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October 17th, 2017


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  • NAVC announces repositioning of official journal: Today’s Veterinary Nurse
  • Aratana Therapeutics launches ENTYCE® (capromorelin oral solution) 
  • NAVTA announces support, sponsorship of Veterinary Nurse Initiative by industry partners
  • Petco expands veterinary services in store
  • Report: Veterinary software market expected to reach $696 million by 2025
  • AAVMC: Number of applicants to member veterinary medical colleges rises
  • Veterinary workers considering a professional union 
  • Tech company developing smart collar for dogs

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  • K State to offer animal disease response training sessions
  • Bayer Zelnate Training Winners Announced 
  • Zoetis launches
  • San Francisco first U.S. city to require grocers report use of antibiotics in meat and poultry
  • AABP offers new conference for recent veterinary graduates
  • World Pork Expo attract more than 68,000
  • Boehringer Ingelheim recognizes three dairy producers for their judicious use of antibiotics

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“A mind that is stretched by a new experience can never go back to its old dimensions.”  Oliver Wendell Holmes, Jr.

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NAVC announces repositioning of official journal: Today’s Veterinary Nurse
The North American Veterinary Community (NAVC) announced plans to introduce Today’s Veterinary Nurse, an official publication of the NAVC, in support of the Veterinary Nurse Initiative Coalition led by the National Association of Veterinary Technicians in America (NAVTA). The Coalition is pursuing legislative amendments in all 50 states to establish credentialing of Registered Veterinary Nurses (RVN), to elevate both the standard and perception of the profession’s invaluable veterinary technicians. Endorsing these efforts, the NAVC will reposition Today’s Veterinary Technician as Today’s Veterinary Nurse with the same high quality, peer-reviewed educational content that has been its hallmark. The journal will be published on a quarterly basis beginning in Winter 2018 and will be supplemented with an increased emphasis on digital communications and a continuous supply of educational content throughout the year. “The NAVC fully supports a single credential for veterinary nurses nationwide and we believe it will improve the level of patient care, reduce pet owners’ confusion and lead to an improved public perception for the great work these individuals are doing on a daily basis,” said Tom Bohn, CAE, Chief Executive Officer of the NAVC.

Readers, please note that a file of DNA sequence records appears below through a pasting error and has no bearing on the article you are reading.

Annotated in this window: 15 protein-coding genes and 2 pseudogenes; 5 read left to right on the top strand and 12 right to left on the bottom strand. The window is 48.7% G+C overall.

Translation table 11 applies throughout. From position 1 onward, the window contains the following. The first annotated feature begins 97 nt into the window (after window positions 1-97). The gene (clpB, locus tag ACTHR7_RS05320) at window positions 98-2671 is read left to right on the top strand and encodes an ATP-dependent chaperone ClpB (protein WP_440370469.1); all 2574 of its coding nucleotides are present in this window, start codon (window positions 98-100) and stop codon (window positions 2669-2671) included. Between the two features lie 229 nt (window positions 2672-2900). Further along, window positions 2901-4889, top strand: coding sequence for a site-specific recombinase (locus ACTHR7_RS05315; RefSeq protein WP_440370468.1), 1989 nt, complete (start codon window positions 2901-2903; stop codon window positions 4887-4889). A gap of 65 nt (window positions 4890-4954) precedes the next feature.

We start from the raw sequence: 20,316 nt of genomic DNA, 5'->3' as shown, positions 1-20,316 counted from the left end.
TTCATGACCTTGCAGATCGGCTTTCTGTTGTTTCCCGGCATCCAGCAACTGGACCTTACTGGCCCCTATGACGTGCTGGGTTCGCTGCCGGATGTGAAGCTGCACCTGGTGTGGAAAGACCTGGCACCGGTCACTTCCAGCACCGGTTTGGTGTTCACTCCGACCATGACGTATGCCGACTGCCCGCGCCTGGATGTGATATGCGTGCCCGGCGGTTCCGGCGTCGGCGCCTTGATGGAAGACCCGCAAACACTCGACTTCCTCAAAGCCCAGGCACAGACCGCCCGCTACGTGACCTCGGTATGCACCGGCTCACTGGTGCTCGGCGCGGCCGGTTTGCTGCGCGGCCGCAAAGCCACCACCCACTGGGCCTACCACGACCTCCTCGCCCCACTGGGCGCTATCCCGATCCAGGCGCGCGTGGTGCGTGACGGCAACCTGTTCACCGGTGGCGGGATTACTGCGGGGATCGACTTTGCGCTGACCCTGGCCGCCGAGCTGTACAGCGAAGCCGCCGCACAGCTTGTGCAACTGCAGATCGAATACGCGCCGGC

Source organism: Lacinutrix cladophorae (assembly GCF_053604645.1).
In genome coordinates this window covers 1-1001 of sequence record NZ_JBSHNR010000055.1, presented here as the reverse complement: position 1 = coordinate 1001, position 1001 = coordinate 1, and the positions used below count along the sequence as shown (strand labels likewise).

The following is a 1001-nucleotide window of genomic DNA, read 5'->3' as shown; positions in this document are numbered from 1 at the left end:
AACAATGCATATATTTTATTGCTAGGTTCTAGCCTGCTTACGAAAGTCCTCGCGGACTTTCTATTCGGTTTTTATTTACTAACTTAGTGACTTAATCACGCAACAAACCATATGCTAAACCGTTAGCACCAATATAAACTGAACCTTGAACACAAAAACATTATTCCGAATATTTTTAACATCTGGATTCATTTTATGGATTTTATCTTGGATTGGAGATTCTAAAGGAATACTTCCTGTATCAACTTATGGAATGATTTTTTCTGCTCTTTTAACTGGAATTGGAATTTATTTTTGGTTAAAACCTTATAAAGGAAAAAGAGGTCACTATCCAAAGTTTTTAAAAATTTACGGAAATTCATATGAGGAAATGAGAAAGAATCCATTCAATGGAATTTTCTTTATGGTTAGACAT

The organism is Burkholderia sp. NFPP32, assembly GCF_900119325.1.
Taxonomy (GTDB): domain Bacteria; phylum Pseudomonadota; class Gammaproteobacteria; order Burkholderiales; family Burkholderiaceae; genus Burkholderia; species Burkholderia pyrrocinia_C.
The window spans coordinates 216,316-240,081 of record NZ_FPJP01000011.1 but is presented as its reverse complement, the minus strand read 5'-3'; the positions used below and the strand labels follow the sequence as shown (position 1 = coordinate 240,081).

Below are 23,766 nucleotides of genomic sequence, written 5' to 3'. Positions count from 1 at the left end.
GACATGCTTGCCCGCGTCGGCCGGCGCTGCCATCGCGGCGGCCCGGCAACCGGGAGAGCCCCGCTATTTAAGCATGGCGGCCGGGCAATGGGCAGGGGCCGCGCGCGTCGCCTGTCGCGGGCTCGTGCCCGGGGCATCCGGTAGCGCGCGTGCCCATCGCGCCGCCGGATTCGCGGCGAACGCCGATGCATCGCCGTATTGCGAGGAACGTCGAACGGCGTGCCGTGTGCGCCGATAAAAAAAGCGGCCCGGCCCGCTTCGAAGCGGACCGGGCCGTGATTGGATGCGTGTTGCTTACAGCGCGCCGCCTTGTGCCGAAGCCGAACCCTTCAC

Aratana Therapeutics launches ENTYCE® (capromorelin oral solution)
Aratana Therapeutics, Inc., announced the company is making ENTYCE® (capromorelin oral solution) commercially available to veterinarians in the United States for appetite stimulation in dogs. ENTYCE is the only therapeutic approved by the U.S. Food and Drug Administration to safely and effectively stimulate appetite in dogs, according to a release. ENTYCE is a first-in-class ghrelin receptor agonist that works by mimicking the effect of ghrelin, the hunger hormone. Like naturally occurring ghrelin, ENTYCE binds to specific receptors in the hypothalamus and affects signaling to cause the feeling of hunger. "We know improper food intake inhibits the overall health of the dog and has a negative impact on a dog's quality of life. Nutrition is so imperative, veterinarians and pet owners often use appetite as a fifth vital sign and go to great lengths to address inappetence," said Ernst Heinen, DVM, PhD, Chief Development Officer of Aratana Therapeutics. "Entyce was developed specifically to stimulate appetite and provides the first therapeutic based on the natural physiology of appetite."

NAVTA announces support, sponsorship of Veterinary Nurse Initiative by industry partners
The National Association of Veterinary Technicians in America (NAVTA) announced the support and major sponsorship of the Veterinary Nurse Initiative (VNI) by three key industry partners: Banfield Pet Hospital, Royal Canin USA and BluePearl Veterinary Partners. The Veterinary Nurse Initiative Coalition is actively pursuing legislative amendments in all 50 states to establish the name and credentialing of Registered Veterinary Nurses (RVN), according to a release. The VNI is committed to unifying the credentialing of Registered Veterinary Nurses and elevating this critical profession in the eyes of pet owners and the veterinary profession at large. Banfield Pet Hospital, BluePearl Veterinary Partners and Royal Canin USA are all members of the Mars Inc. family.